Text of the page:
The Washington Times - July 14, 2008, 12:11PM

Yesterday was a beautiful day to revisit Balls Bluff, one of the smaller battle areas and the only batlefield in Louidon County, VA. It was the site of a Union debacle, as the Union commanders thought they spotted Confederate tents across the Potomac from their site on Harrison Island in the middle of the Potomac. Fording the river and scaling the 150’ sheer bluff walls of the hillside, they found the tents were trees, by which time the Confederates were waiting for them, driving the Yankees back over the cliff and if history can be believed, letting the Potomac run red with blood.

Having not been there in some 20 years, we were surprised at the many improvements in the battlefield area since the Northern Virginia Regional Authority assumed control of it.  Now there are some six hiking trails, well marked; the interpretive signage is quite well done with signs everywhere.  One thing that is needed is the “you are there” markers on each sign, it can be difficult to to orient oneself to the signs and the area.


There are benches in the shade at numerous sites, and the now well worn trails are easy to follow. I remember being there one fall day many years ago, when the trails were leaf covered and with no directional signs, it was a coin toss as to which way to go.

The parking lot is not as close to the Cemetery as it  used to be, but it easy to find and there is even one porta-potty there for immediate needs.

The only difficulty we could find was at the cliff overlook stop, with a bench, but any view of the cliff side and the river below was blocked by the bushes and undergrowth which has grown so much that all you see are trees, with the Maryland countryside visible only by the top of a barn in Poolesville.  Some work on the area’s side views needs to be undertaken, no small feat in and of itself.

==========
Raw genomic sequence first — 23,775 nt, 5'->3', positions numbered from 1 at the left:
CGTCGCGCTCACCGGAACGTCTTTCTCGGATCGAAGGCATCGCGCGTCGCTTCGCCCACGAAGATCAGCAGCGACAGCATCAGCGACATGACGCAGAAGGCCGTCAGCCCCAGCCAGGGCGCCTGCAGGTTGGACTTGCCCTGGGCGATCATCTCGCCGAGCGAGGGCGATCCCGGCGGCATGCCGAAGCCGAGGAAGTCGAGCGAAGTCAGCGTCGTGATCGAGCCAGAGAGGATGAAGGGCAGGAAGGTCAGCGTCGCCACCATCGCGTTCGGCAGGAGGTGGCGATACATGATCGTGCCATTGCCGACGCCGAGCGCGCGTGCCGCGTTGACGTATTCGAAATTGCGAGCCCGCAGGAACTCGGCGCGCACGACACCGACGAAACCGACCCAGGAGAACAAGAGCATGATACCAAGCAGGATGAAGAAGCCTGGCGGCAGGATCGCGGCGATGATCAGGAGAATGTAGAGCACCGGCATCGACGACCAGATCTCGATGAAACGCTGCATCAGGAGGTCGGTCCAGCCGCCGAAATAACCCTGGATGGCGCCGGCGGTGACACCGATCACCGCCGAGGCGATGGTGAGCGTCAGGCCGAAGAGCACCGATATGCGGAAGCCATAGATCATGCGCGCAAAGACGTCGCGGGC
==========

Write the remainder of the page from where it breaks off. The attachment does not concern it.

There were about 20 others out there  yesterday, even with about 90 degree temperature, but all had come prepared with bottles of water, and towels.  Again, the paths make the hiking easy, and the overall atmosphere is one of peace and quiet, belying the number of lives lost on October 21, 1861.

One of the smallest National Cemeteries in the country is there, some 53 graves and burials are inside a well tended plot surrounded by a brick and stone wall; almost all are  unknown.  Outside the walled area to the left is the marked grave of one Confederate soldier who fell there.  Another marker near the cemetery markes the falling place of a congressman by the name of Baker, the only congressman to fight in the war, it is said.

Balls Bluff is easy to find, out Rout 7 from Tyson’s Corner to the Rt.15 bypass; then turning right on Battlefield Parkway, again with obvious signs, and a left turn onto Balls Bluff Road through the subdivision.  When the road ends, you are at the park.

Longest trail is about 1.7 miles, and well worth the trek.  Tours are given at 11:00 a.m. and 1:00 p .m. on weekends, and periodically throughout the year.

A treasure, right in our own back  yard.